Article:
D: Commonwealth Avenue is tempting with its central pathway lined by trees, but today, go on your left to enter the Boston Garden. The George Washington Statue is here, then a charming pedestrian bridge crossing the lagoon. If you did not tour the Charles on a gondola, you can now tour the lagoon on a swan boat. It’s a landmark in Boston, at least in summer. Otherwise, just admire the scenery, the skyscrapers in the distance, the old willow trees, and the people relaxing.

E: Once ready, find a path on your left. You’ll soon reach another landmark, the “Make Way For Ducklings” statues. There are always toddlers sitting on one of the ducks for a photo, so if you want the statues only, it could take you a while!

F: Next, cross Charles Street and enter the Boston Common in front of you. This part of the park is bare, but a good place to play balls (in fact, there is a parking garage below the grass). If you follow a path going toward downtown Boston, you’ll soon see a reflective pool; it will however be an ice skating ring in winter; or sometimes just an empty basin. It’s the Frog Pond with, on the other side, the Tadpole Playground and, of course, frog statues in front of it.

G: Once you have explored the park, its benches, its motley population, its squirrels, exit it on your left to find Joy Street and Beacon Hill.

Follow Joy Street for a while, up then down, and you’ll find the museum of African American History; next to it when you reach Smith Court on your left, the African Meeting House.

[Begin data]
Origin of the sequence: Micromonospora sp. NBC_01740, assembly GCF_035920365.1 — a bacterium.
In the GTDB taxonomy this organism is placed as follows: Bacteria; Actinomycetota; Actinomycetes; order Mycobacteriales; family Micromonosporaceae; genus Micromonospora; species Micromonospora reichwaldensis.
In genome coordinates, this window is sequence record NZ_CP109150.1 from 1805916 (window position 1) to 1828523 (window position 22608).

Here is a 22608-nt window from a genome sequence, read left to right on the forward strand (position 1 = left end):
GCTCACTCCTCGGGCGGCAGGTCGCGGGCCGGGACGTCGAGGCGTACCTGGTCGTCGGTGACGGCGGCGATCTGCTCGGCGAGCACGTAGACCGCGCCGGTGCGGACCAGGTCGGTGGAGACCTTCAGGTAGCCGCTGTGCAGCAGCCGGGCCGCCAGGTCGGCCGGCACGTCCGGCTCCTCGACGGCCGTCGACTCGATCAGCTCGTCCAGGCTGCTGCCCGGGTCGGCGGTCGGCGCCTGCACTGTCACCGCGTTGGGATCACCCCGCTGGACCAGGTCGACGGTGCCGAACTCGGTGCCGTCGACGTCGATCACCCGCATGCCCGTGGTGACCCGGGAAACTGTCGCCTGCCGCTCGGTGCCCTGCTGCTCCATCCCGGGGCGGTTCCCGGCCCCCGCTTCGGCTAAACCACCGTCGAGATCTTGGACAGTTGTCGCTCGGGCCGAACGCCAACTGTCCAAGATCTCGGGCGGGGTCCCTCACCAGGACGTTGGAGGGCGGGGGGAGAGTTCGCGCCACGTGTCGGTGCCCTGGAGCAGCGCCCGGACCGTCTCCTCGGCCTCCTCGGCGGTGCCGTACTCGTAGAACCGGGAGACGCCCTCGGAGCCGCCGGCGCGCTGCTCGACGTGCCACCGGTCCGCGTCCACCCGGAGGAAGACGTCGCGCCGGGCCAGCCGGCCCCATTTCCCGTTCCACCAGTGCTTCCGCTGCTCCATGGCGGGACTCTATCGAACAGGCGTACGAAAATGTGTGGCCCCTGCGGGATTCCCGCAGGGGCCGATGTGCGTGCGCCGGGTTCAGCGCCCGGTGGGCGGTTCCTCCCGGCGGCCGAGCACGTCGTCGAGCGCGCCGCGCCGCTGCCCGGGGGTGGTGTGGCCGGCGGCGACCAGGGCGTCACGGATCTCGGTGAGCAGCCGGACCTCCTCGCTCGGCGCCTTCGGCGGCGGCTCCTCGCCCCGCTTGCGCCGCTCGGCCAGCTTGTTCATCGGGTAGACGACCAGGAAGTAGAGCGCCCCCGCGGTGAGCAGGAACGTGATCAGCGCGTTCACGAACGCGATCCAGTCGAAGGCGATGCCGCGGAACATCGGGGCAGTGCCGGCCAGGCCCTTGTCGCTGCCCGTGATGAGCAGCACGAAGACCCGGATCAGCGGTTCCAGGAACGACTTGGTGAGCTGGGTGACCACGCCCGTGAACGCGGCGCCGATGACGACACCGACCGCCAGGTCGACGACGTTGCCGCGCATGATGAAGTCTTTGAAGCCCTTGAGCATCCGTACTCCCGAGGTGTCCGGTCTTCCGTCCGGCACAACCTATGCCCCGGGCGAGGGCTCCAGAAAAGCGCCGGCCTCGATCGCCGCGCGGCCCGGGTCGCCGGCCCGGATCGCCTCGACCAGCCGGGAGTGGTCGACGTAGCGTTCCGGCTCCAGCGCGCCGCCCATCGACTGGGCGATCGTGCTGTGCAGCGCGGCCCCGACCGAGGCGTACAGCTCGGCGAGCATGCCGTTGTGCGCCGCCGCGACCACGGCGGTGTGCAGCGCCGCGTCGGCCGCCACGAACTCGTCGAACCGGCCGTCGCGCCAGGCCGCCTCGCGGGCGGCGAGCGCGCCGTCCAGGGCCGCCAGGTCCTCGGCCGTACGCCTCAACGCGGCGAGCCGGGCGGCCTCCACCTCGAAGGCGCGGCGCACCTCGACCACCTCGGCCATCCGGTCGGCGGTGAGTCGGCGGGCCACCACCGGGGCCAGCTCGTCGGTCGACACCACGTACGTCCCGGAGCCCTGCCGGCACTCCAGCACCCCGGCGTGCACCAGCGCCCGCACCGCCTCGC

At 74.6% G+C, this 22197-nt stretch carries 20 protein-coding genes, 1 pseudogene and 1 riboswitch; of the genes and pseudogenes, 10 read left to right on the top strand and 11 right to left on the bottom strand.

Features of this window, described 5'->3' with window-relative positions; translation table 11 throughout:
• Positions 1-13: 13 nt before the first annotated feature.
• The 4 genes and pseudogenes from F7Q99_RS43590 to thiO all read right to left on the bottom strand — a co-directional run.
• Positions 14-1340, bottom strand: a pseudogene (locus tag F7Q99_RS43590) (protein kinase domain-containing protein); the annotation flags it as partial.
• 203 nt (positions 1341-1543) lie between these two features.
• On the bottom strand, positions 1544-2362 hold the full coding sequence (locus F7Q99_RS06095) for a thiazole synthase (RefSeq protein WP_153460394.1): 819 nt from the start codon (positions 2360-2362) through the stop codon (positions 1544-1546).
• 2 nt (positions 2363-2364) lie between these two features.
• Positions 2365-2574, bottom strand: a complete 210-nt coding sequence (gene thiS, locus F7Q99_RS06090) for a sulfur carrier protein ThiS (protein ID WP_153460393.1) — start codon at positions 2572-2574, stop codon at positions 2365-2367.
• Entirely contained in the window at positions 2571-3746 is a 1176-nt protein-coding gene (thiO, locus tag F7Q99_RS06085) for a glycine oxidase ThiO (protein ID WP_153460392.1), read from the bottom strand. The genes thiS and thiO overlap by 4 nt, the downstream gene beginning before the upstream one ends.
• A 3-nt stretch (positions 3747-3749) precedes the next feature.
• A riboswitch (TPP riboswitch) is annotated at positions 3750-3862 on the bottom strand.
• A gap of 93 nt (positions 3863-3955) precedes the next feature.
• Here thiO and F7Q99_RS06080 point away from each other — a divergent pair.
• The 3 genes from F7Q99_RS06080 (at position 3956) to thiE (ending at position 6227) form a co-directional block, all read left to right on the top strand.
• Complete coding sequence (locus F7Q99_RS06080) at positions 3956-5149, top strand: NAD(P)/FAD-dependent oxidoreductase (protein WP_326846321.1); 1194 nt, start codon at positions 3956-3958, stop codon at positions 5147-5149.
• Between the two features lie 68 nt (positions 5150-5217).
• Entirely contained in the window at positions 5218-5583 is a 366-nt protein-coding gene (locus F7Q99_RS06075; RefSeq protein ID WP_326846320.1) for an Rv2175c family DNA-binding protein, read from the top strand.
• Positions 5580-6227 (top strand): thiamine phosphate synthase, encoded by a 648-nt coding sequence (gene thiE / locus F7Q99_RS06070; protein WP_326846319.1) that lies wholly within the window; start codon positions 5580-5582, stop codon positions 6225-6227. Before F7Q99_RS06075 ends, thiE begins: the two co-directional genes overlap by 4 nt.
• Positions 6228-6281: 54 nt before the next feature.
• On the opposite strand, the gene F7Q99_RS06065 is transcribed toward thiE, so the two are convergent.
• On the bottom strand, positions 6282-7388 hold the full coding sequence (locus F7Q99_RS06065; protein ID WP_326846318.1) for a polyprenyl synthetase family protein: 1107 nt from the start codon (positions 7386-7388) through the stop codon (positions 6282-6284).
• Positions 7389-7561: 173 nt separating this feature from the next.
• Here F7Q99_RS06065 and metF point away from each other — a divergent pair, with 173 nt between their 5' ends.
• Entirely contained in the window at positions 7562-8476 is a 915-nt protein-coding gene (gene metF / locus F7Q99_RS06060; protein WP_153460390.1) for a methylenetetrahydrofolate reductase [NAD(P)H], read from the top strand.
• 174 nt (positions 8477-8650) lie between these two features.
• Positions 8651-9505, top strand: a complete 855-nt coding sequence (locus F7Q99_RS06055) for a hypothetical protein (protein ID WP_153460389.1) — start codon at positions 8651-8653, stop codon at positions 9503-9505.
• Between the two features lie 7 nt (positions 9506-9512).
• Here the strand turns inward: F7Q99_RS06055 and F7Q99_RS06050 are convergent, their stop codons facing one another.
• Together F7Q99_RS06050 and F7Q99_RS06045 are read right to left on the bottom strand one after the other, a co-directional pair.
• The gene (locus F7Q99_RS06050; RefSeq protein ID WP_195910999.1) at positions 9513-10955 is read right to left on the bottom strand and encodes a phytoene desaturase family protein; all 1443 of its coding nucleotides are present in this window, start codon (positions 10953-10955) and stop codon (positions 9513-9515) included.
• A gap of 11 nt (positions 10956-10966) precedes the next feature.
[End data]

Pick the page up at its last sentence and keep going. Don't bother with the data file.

Both places will tell you what it meant to be an African American in New England from the colonial period to the 19th century. They are part of a larger set of houses, all on Beacon Hill, related to the history of the black community in the neighborhood. You’ll learn that they left it to go to the South End and Roxbury, replaced by the newly arriving Jewish community. The African Meeting House even became a synagogue for a while before being bought back by the Museum of African American History in 1972, and transformed as a museum.

H: When you exit the Meeting House, go to the end of Smith Court; you’ll find on your left a small no name alley, like in an old European town. Follow it, it will lead you to S.Russel Street (it’s not what the map tells you  because this alley is not on the map!).

Turn right, and a few yards later on your right, there’s a tiny and peaceful garden where you can sit.

I: Then follow S. Russel Street until Cambridge Street, turn left and you’ll reach your starting point, the Charles/MGH T. stop.

If you want to explore Beacon Hill in more details, you can now take the Walk in Boston # 10, the discreet charm of Beacon Hill.

In fact, don’t even go to the T.stop, but enter the Museum of Medecine on your left, the first stop on this new walk.

If you want to see photos of Boston and a blog with articles about some parts of Boston, go to

Yet before you go, don’t forget your guide and see how to thank him at the bottom of the page. Then enjoy the rest of your day!